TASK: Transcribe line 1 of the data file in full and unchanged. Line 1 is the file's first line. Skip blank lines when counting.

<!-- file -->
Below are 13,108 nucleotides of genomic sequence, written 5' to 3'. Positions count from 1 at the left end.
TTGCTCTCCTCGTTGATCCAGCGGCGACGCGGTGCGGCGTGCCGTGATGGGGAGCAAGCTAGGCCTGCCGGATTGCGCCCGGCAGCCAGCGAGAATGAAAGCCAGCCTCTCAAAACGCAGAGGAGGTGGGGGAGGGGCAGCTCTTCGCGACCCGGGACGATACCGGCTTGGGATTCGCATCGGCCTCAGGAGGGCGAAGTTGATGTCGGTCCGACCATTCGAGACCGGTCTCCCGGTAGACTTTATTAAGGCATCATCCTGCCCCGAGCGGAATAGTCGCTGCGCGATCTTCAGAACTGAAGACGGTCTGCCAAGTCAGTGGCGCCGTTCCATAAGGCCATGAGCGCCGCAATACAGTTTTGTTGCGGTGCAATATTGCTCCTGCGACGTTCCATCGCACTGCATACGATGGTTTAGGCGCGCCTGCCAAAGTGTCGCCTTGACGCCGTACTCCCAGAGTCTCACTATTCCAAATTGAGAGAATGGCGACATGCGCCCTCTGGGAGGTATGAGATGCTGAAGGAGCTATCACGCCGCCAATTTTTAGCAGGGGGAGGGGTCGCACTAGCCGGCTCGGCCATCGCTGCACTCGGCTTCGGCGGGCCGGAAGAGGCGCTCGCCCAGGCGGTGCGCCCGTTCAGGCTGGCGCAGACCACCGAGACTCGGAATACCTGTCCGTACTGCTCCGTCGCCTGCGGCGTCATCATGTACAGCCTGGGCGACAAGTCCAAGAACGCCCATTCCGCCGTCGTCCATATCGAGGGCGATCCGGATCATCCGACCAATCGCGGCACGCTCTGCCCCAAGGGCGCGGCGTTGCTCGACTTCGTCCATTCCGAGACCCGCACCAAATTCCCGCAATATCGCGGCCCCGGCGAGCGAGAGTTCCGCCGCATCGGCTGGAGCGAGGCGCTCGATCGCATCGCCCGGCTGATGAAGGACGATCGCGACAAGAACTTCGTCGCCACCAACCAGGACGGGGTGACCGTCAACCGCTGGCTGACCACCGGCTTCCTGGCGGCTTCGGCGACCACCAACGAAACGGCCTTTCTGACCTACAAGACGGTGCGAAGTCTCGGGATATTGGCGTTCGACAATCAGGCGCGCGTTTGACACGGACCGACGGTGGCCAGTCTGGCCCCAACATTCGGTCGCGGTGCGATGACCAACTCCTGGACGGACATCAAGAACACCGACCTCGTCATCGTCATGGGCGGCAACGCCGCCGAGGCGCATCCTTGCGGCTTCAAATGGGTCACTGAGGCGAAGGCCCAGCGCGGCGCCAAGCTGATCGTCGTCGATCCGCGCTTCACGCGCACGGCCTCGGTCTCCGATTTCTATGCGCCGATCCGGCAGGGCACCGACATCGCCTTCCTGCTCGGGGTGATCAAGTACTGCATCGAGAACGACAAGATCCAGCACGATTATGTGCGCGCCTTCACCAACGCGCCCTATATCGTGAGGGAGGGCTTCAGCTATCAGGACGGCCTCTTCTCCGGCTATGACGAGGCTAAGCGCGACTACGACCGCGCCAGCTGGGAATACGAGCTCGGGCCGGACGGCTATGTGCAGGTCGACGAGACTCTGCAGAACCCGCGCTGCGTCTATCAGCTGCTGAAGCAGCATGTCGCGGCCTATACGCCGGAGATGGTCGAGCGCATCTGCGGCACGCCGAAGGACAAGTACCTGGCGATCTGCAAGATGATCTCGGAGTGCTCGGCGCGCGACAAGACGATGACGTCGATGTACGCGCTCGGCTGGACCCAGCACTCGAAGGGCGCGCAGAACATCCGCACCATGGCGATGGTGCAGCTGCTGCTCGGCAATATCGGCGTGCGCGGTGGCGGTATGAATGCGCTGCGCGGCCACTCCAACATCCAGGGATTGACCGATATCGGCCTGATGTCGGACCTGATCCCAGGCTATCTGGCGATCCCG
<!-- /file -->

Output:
Below are 13,108 nucleotides of genomic sequence, written 5' to 3'. Positions count from 1 at the left end.